If you had to guess how many people were disconnected from the Internet, you would probably think it’s fewer than five percent. But according to the New York Times, the figure is staggering: around 20 percent of Americans aren’t connected to the Internet and don’t access it at work, home, school or even on a mobile device.
Despite a $7 billion effort from the Obama administration to beef up Internet access in underdeveloped parts of the country, 60 million people are still disconnected, prompting fears that they will be isolated from accessing vital information (like online education) or not even be eligible for jobs.
It’s not that people don’t have access to the Internet (98 percent can access it), it’s simply that they don’t want to.
The trend, dubbed “digital inequality,” occurs when people can’t afford Internet access, are disinterested in figuring it out or lack basic computer skills. More disturbingly, the trend is widening economic and racial disparities as older citizens and people who make less than $50,000 are less likely to use the Internet. Southern states, like Alabama and Arkansas, rank among the lowest in Internet usage.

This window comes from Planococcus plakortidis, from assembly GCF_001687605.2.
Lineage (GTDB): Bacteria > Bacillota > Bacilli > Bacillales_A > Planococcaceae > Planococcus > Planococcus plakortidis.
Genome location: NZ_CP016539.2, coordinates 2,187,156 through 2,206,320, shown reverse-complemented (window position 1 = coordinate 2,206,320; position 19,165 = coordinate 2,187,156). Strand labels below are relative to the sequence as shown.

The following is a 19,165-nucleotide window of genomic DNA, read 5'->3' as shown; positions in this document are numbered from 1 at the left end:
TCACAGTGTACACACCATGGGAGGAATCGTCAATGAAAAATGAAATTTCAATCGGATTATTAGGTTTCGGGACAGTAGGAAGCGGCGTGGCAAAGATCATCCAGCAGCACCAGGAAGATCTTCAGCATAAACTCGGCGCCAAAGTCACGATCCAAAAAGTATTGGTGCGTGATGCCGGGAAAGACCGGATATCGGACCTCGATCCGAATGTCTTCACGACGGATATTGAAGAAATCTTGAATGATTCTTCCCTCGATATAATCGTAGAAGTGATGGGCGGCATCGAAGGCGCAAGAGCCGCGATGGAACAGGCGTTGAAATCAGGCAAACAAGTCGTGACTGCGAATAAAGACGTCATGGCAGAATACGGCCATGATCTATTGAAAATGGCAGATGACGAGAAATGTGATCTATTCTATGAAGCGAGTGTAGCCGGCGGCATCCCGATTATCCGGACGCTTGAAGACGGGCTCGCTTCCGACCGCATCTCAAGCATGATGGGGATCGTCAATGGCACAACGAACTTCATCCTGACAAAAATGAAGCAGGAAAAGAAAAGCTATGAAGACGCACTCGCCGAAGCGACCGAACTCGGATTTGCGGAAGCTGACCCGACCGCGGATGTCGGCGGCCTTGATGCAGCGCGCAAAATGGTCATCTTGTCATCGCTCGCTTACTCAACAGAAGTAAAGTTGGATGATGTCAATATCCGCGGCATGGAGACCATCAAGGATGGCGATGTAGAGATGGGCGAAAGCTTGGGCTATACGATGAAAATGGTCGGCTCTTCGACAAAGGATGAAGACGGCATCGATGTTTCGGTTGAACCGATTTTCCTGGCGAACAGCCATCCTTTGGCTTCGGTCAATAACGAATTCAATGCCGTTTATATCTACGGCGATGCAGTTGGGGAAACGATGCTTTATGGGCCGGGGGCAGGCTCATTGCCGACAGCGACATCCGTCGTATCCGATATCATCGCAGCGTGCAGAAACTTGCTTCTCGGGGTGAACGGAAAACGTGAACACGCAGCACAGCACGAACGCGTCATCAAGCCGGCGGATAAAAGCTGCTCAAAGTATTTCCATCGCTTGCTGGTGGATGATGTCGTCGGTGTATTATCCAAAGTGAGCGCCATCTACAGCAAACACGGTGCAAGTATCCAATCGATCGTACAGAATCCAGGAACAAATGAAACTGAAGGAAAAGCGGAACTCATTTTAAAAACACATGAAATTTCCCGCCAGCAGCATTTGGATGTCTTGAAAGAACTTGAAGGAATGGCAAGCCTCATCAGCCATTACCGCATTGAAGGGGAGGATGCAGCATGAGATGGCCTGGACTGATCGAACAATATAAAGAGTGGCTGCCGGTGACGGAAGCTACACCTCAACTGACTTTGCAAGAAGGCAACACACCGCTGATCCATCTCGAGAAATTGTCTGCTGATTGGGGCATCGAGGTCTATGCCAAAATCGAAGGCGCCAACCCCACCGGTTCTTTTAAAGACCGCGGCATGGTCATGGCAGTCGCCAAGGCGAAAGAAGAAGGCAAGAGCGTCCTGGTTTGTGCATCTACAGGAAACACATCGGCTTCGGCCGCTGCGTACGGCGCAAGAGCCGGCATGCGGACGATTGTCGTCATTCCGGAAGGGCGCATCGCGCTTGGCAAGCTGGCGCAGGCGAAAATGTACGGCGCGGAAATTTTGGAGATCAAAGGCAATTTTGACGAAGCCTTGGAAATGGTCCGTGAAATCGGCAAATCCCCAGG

The Times talked to those offline denizens who said that the Time Warner triple play deal is too expensive or, at this point in their life, it’s just too damn hard to figure out how it all works. For example, 78-year-old Willa Ohnoutka said she uses her telephone to communicate with family and gets her news from the television. “I’m just not comfortable involving myself with that Internet,” she said.
There’s no quick or easy fix for connecting people like Ms. Ohnoutka. Low income deals like Comcast’s Internet Essentials program, which offers a reduced price, has only signed up 220,000 households and government-sponsored computer classes were seen as a “small scale success.”
Those results are leaving some in Obama’s administration reportedly unsatisfied.
“I’ve seen enough to know that we’re making good progress,” said Thomas C. Power, the administration’s deputy chief technology officer for telecommunications. “But I also know we need to make more progress.”